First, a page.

The surprise beta release of Microsoft's WinFS file system on Monday has attracted intense scrutiny. WinFS was one of the three pillars of Microsoft's next-generation version of Windows announced two years ago, then code-named Longhorn and now morphed and downsized into Vista. All three pillars -- WinFS, the Avalon GUI, and the Indigo Web-services protocol stack -- have been detached from any specific forthcoming release of Windows and will be offered as separate technologies. Microsoft developers were happy to discover that the WinFS beta really does install on Windows XP and includes an array of supporting development tools.
Running on top of, rather than replacing, the Windows NTFS (NT File System), WinFS enables developers to exploit XML interfaces to data previously locked up in desktop applications. This promises users a much more effective means of searching and organizing information. Essentially, it augments the traditional hierarchical file system with an object/relational/XML database of items classified by type.
The knock on WinFS has been that it creates yet another Microsoft "walled garden," with its own schema and query language, leaving developers with a new learning curve and the task of reconciling the WinFS model with that of the wider world.
Michael Herman, president and CTO of collaboration solution provider Parallelspace, has already dived into the WinFS beta. He pronounced it "ready for knowledgeable developers to use and be productive." New technologies include the ability for developers to install custom item types (rather than being limited to a fixed set); a peer-to-peer synchronization feature for WinFS databases; and several interesting SDK tools.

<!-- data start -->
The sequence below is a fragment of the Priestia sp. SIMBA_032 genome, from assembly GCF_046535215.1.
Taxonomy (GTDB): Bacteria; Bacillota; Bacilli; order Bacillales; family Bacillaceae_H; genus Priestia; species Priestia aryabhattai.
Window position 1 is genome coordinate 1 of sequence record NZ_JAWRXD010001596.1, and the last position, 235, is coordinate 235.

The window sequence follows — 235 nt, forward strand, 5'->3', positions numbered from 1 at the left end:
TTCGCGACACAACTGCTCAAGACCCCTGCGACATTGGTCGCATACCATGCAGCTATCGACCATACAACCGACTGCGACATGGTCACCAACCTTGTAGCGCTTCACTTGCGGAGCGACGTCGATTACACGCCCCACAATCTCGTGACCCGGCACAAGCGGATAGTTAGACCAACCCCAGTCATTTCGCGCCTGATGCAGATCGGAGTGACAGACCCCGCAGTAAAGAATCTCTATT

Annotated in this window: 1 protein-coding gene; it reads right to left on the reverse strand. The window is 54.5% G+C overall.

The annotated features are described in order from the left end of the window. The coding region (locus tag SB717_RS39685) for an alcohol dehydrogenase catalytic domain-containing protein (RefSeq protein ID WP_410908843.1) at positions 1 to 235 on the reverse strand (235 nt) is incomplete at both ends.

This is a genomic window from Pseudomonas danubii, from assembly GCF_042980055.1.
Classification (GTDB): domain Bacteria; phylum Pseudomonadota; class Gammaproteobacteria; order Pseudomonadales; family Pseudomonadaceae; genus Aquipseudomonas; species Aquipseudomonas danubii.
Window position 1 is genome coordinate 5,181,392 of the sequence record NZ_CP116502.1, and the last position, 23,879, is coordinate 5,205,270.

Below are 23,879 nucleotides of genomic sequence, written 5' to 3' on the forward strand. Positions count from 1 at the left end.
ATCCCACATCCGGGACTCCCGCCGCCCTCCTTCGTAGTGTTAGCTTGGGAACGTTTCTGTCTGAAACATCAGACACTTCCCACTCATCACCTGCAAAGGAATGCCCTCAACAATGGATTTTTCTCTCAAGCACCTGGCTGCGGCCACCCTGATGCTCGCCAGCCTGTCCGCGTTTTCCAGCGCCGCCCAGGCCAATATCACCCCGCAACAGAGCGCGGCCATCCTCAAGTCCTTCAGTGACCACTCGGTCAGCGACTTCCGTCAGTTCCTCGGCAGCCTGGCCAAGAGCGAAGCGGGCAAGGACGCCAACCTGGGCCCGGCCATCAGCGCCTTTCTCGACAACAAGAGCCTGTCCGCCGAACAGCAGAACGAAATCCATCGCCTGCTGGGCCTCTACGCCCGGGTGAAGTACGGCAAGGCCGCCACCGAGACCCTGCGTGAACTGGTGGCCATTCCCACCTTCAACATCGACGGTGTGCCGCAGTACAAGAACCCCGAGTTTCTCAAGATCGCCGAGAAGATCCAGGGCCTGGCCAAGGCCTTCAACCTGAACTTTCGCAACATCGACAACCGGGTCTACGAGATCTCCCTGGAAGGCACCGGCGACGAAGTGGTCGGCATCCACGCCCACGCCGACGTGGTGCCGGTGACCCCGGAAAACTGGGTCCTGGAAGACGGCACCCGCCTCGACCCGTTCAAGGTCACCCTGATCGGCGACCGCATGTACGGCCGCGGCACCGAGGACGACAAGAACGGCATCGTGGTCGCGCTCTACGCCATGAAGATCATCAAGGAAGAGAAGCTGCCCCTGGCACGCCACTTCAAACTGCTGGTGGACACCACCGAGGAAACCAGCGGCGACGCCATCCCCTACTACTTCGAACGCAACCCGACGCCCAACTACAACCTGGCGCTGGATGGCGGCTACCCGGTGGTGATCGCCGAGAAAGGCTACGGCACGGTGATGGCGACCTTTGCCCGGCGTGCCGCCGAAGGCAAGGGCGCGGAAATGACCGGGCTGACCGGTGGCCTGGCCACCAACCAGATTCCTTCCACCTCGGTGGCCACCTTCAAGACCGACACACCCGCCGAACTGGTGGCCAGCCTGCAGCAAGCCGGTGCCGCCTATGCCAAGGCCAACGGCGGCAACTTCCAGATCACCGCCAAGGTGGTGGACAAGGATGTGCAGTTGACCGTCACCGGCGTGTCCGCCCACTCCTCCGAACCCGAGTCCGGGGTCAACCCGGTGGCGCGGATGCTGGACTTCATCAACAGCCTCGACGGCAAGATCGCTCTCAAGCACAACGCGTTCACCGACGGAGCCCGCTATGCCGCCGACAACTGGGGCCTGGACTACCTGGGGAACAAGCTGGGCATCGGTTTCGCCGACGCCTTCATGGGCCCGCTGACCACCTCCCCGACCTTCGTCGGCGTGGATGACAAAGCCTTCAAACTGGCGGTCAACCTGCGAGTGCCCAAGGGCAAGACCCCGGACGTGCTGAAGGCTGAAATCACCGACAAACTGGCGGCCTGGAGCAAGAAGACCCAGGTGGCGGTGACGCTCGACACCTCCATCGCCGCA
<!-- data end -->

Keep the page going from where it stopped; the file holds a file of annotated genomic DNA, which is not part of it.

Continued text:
Herman said that among the most potentially useful tools is Microsoft Rave, an application built over WinFS and WinFS Synchronization. Developers can invite others to synchronize with their folders. Synchronization occurs automatically as data changes.
The WinFS beta also includes OPather, a utility intended to ease the construction of queries in OPath, WinFS's proprietary answer to the standard XPath method of identifying XML data items. OPather helps developers quickly verify if an OPath query is valid and features a GUI popup that appears whenever it thinks it can help. Another tool, StoreSpy, is designed to aid in debugging WinFS applications.
The beta release of WinFS is a small milestone in a grand experiment on the part of Microsoft: detaching desktop data from its rigid hierarchy and enabling users to create new, more intuitive information relationships. Now that the code has arrived, developers can start prototyping applications for themselves and get a feel for what the new era will bring.